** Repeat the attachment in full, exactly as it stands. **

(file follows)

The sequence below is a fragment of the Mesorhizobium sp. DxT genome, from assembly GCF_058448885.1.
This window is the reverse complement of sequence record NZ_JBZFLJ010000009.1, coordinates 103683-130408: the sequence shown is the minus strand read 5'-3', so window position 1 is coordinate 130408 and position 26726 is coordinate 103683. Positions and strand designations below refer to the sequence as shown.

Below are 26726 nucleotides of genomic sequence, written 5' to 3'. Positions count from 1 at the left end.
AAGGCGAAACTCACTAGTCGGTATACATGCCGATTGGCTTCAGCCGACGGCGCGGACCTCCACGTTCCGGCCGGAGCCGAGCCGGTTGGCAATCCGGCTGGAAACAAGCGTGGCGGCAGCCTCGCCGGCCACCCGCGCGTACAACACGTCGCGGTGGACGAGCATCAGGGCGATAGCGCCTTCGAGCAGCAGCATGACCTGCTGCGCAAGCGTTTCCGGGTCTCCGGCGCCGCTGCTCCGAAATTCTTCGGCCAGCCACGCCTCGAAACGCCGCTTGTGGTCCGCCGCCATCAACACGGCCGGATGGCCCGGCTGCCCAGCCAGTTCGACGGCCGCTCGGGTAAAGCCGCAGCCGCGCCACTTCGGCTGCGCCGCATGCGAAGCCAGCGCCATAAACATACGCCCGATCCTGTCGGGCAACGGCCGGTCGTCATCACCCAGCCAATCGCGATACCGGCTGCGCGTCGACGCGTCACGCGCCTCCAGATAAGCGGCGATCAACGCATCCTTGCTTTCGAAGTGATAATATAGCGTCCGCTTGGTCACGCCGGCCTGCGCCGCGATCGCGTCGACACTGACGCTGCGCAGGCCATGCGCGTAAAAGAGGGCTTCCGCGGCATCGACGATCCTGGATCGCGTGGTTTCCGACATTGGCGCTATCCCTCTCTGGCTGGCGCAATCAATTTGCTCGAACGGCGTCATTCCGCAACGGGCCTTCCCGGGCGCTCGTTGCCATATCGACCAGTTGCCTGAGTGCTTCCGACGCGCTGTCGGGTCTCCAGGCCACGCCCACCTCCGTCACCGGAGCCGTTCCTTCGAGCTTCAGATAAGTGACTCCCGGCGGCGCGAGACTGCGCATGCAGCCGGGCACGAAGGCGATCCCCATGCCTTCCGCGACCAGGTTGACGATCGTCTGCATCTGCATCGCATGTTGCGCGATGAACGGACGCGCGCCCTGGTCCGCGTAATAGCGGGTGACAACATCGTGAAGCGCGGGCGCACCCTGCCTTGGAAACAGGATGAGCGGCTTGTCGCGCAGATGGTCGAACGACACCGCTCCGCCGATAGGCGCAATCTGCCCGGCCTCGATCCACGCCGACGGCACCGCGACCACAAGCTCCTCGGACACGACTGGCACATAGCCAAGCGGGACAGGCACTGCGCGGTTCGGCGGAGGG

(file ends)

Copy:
The sequence below is a fragment of the Mesorhizobium sp. DxT genome, from assembly GCF_058448885.1.
This window is the reverse complement of sequence record NZ_JBZFLJ010000009.1, coordinates 103683-130408: the sequence shown is the minus strand read 5'-3', so window position 1 is coordinate 130408 and position 26726 is coordinate 103683. Positions and strand designations below refer to the sequence as shown.

Below are 26726 nucleotides of genomic sequence, written 5' to 3'. Positions count from 1 at the left end.
AAGGCGAAACTCACTAGTCGGTATACATGCCGATTGGCTTCAGCCGACGGCGCGGACCTCCACGTTCCGGCCGGAGCCGAGCCGGTTGGCAATCCGGCTGGAAACAAGCGTGGCGGCAGCCTCGCCGGCCACCCGCGCGTACAACACGTCGCGGTGGACGAGCATCAGGGCGATAGCGCCTTCGAGCAGCAGCATGACCTGCTGCGCAAGCGTTTCCGGGTCTCCGGCGCCGCTGCTCCGAAATTCTTCGGCCAGCCACGCCTCGAAACGCCGCTTGTGGTCCGCCGCCATCAACACGGCCGGATGGCCCGGCTGCCCAGCCAGTTCGACGGCCGCTCGGGTAAAGCCGCAGCCGCGCCACTTCGGCTGCGCCGCATGCGAAGCCAGCGCCATAAACATACGCCCGATCCTGTCGGGCAACGGCCGGTCGTCATCACCCAGCCAATCGCGATACCGGCTGCGCGTCGACGCGTCACGCGCCTCCAGATAAGCGGCGATCAACGCATCCTTGCTTTCGAAGTGATAATATAGCGTCCGCTTGGTCACGCCGGCCTGCGCCGCGATCGCGTCGACACTGACGCTGCGCAGGCCATGCGCGTAAAAGAGGGCTTCCGCGGCATCGACGATCCTGGATCGCGTGGTTTCCGACATTGGCGCTATCCCTCTCTGGCTGGCGCAATCAATTTGCTCGAACGGCGTCATTCCGCAACGGGCCTTCCCGGGCGCTCGTTGCCATATCGACCAGTTGCCTGAGTGCTTCCGACGCGCTGTCGGGTCTCCAGGCCACGCCCACCTCCGTCACCGGAGCCGTTCCTTCGAGCTTCAGATAAGTGACTCCCGGCGGCGCGAGACTGCGCATGCAGCCGGGCACGAAGGCGATCCCCATGCCTTCCGCGACCAGGTTGACGATCGTCTGCATCTGCATCGCATGTTGCGCGATGAACGGACGCGCGCCCTGGTCCGCGTAATAGCGGGTGACAACATCGTGAAGCGCGGGCGCACCCTGCCTTGGAAACAGGATGAGCGGCTTGTCGCGCAGATGGTCGAACGACACCGCTCCGCCGATAGGCGCAATCTGCCCGGCCTCGATCCACGCCGACGGCACCGCGACCACAAGCTCCTCGGACACGACTGGCACATAGCCAAGCGGGACAGGCACTGCGCGGTTCGGCGGAGGG